Brian Jewell from Edge Boston (and Bay Windows):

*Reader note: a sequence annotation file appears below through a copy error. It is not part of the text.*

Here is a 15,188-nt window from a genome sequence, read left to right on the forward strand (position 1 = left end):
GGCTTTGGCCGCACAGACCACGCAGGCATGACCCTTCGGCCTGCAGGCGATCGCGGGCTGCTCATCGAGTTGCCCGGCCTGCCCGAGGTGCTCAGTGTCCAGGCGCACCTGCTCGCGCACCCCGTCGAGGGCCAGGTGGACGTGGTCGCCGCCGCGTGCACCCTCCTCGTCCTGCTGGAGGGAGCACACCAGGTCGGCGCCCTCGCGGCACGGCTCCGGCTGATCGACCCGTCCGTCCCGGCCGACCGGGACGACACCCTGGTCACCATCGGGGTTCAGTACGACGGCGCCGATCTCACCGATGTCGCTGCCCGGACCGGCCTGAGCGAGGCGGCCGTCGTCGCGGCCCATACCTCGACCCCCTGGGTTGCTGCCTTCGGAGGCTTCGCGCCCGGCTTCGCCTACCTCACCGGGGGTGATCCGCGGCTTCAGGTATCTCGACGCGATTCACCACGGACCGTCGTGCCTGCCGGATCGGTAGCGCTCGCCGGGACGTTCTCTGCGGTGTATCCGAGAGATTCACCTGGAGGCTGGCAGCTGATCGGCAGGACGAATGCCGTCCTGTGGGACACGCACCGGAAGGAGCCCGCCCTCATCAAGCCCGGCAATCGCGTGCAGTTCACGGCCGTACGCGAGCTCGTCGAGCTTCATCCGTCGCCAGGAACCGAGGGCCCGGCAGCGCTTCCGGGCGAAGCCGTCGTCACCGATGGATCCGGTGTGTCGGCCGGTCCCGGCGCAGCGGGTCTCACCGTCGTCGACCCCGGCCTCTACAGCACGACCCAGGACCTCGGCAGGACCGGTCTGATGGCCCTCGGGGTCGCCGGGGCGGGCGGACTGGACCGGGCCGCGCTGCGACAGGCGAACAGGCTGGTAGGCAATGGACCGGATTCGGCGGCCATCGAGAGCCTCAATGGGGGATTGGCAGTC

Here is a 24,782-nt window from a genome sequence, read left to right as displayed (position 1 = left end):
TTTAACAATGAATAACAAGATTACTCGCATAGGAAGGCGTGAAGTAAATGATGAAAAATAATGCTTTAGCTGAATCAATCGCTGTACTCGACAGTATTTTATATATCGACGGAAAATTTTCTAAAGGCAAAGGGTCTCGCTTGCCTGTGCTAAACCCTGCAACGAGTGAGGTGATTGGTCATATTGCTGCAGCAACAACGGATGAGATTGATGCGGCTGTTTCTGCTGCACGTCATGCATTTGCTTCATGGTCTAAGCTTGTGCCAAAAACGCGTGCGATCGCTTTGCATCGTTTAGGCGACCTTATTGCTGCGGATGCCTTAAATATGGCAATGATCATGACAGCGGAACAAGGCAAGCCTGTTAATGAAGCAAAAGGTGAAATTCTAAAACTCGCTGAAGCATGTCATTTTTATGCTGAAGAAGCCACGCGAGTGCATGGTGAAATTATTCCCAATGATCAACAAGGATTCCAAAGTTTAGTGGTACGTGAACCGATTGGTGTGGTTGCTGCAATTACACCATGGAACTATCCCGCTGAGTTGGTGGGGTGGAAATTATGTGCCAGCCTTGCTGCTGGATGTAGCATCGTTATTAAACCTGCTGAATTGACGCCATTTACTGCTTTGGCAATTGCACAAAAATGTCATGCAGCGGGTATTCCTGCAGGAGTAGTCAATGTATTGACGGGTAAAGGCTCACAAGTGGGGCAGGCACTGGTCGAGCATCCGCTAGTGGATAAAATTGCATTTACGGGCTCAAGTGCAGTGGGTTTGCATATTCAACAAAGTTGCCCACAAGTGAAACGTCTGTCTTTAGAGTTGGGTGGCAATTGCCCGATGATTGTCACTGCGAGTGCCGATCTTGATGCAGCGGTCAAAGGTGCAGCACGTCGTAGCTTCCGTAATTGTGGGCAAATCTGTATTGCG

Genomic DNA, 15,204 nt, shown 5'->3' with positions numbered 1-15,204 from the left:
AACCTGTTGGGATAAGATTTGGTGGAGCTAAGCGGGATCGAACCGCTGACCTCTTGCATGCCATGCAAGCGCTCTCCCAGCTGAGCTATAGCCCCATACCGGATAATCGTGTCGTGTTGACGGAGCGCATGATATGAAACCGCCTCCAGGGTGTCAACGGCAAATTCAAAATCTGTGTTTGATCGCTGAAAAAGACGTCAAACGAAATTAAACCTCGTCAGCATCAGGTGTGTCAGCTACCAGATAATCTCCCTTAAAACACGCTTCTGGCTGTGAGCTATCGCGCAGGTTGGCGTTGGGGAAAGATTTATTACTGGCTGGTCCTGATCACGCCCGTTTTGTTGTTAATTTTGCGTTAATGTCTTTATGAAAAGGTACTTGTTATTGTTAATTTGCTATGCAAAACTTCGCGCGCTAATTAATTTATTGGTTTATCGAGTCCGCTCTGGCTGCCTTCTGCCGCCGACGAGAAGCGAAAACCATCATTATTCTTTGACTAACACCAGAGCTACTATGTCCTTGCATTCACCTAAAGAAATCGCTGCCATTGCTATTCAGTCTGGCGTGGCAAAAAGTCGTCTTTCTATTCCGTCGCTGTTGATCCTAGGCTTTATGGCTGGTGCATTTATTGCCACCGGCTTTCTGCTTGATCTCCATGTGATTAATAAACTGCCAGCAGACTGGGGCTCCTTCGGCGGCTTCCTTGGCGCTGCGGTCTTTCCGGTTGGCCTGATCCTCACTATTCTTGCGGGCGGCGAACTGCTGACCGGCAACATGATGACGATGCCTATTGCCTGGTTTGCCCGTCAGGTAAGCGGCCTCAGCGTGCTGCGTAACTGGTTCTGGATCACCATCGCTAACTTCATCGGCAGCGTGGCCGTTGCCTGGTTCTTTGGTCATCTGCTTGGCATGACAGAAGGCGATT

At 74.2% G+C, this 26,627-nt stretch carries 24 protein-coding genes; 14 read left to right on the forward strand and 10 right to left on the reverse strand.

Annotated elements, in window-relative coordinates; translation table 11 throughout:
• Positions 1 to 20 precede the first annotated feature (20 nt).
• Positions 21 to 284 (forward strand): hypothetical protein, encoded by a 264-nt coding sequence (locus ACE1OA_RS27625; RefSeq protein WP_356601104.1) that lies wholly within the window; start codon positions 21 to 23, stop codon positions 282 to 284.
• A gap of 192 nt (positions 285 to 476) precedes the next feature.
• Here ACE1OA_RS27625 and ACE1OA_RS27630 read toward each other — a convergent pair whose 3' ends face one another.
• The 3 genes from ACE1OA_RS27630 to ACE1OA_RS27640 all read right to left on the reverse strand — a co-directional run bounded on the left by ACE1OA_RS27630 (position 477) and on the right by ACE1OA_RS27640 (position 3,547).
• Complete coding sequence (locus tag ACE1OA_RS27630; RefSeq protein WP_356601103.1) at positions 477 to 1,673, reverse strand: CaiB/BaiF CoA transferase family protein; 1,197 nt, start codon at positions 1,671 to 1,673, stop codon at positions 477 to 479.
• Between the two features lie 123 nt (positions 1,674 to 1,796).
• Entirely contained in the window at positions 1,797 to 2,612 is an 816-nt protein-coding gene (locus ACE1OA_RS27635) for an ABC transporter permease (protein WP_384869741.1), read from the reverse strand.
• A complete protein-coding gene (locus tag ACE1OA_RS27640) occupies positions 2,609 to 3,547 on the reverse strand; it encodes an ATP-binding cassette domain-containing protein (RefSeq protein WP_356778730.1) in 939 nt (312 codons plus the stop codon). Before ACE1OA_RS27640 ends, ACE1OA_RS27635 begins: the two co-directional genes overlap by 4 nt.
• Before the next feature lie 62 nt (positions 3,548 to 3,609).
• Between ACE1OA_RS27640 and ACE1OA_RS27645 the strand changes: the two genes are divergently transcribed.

Until the most recent movie version, each iteration of Invasion of the Body Snatchers has been tailored to the up-to-the-minute fears of its generation. This eerie novel goes where the Nicole Kidman vehicle should have, drawing on conspiracy theories, urban anomie, identity theft and consumerism to create a subtle horror tale about erosion of the self. The nameless lead character is a shallow twink, over stimulated but isolated, who has acquaintances and tricks instead of friends, and products and catalogs instead of values. After a street crazy puts the idea of pod people in his head, our hero starts noticing strange things. People are referring to conversations he doesn’t remember and events he didn’t witness. Does he have a double? Is this doppelganger trying to steal his life from him? And does this interloper come from outer space, a secret government cloning lab, a disordered brain, or is he a thought experiment come to life? Christian keeps the reader guessing, using repetitive language and a deliberate pace to evoke our Everyman’s sense of disorientation and disconnection as he realizes that no one would notice if he were erased, while barreling towards a suitably trippy conclusion. Like a lot of good science fiction, this is as much a contemporary social satire as an unsettling fantasy.